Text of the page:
“I wanted to make something incredibly beautiful that people would respect and love for generations,” says Frank Gehry of Opus – his first residential building in Asia – in Opus Hong Kong: A Monograph by Marcus Field.
Completed in 2012, the striking structure was inspired by the breathtaking scenery surrounding it. “I thought the building, in such a beautiful spot, should have an organic feel to it,” continues Gehry. Finely tuned glass-enclosed columns form the poetic exterior, twisting up and around the building like reeds swaying in the breeze.
When the homeowner purchased this property in Opus, he wanted nothing but the best for his dream abode. He was immediately drawn to the aesthetics of Taiwanese designers – who are generally more comfortable working with larger spaces – and interviewed a number of prominent names before he met with James Tu, the president of James Tu Interiors.
“We hit it off right away and he asked me if I’d be willing to come to Hong Kong to design his home for him,” says James. “I agreed in a heartbeat.” With a background in architecture and more than three decades’ experience in the design industry, James has overseen most of the houses in Hungsheng Dibao – which is widely recognised as the most luxurious community in Taipei – as well as many residential and commercial projects in Shanghai and Shenzhen.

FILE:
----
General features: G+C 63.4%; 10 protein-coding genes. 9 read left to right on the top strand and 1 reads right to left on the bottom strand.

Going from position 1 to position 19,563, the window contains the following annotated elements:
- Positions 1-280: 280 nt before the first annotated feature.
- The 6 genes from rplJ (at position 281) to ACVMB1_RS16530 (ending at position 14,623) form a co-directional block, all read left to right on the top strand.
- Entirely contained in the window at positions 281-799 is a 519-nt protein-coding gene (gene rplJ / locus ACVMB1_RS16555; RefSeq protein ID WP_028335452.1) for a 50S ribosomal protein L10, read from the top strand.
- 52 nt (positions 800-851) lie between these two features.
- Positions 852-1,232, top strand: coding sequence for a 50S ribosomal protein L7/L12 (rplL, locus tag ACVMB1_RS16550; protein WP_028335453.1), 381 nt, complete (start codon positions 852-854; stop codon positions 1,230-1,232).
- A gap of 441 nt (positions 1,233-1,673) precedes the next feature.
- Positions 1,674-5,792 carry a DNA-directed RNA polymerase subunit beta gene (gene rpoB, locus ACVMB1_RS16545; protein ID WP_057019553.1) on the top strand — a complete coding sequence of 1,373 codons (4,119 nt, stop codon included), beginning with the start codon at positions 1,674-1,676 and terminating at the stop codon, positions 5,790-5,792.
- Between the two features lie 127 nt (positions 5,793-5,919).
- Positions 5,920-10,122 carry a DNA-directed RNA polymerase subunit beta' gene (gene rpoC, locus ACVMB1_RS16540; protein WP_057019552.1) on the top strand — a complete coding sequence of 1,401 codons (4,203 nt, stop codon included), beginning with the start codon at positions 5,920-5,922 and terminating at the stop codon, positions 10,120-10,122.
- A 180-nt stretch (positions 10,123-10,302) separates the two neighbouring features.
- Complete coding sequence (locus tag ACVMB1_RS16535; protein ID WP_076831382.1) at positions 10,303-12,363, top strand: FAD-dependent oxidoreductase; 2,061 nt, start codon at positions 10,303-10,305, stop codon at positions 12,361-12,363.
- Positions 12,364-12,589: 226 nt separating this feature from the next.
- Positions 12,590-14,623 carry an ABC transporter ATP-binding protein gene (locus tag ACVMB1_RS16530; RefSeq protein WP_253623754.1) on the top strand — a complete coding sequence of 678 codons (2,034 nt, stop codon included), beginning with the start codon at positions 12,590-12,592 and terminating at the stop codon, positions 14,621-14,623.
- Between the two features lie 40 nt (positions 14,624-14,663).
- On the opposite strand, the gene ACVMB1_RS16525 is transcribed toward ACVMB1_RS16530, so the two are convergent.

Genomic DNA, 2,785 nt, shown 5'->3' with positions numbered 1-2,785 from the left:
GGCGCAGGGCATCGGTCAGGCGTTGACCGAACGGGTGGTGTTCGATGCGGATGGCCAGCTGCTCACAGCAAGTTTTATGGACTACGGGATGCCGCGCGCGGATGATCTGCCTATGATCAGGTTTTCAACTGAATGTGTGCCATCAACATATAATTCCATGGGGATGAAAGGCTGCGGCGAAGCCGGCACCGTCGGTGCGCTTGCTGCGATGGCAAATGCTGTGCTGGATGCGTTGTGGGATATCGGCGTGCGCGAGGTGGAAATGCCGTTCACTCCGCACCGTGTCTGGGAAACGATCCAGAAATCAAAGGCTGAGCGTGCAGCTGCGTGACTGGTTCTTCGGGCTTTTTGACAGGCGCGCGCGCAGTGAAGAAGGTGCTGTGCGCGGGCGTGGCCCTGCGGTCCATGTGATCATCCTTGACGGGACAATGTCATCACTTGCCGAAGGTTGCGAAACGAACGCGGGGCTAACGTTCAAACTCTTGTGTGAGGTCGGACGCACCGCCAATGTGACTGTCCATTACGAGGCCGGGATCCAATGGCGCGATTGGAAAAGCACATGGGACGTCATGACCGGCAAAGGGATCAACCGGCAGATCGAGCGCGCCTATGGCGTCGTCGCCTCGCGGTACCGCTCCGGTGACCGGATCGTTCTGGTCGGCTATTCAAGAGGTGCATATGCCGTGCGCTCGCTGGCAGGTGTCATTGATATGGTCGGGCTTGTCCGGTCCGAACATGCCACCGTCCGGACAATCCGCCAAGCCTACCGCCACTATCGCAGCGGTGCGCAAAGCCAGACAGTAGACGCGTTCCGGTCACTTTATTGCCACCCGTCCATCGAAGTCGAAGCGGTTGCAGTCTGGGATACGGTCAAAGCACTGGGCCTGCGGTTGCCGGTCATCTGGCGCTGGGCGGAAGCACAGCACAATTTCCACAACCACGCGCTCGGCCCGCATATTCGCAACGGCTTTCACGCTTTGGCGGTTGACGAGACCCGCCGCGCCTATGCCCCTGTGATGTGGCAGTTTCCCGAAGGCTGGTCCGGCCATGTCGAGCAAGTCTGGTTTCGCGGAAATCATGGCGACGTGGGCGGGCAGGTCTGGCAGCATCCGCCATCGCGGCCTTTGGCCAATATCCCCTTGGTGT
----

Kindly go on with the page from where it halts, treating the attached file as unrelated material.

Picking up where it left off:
“I knew this property would be one of a kind, unmatched or unparallelled in any sense. Rare, like a piece of art,” James explains. “I was aware of Opus during its development and when I saw the completed building, I thought it was the work of a genius.”
The 5,500-sq-ft apartment is largely appointed with refined, custom-made pieces from Promemoria, as well as certain items from Georgetti and Poltrona Frau
Perched atop The Peak, Opus offers spectacular vistas across Victoria Harbour
The dining rooms and two reception rooms are dominated by statement illuminations, including the crystal Poppy chandelier by Lasvit
Frank Gehry's poetic architectural forms command the alluring curves of the interiors, which designer James Tu echoes in his choice of furnishings
The bedrooms mix materials and textures in a neutral palette to great effect
The veined marble bathroom evokes a spa-like sanctuary
Gold details and a domed ceiling transform the master bedroom into a boudoir fit for a royalty
This story was published in our September 2017 issue as “One & Only.” For more extraordinary homes from the magazine, click here.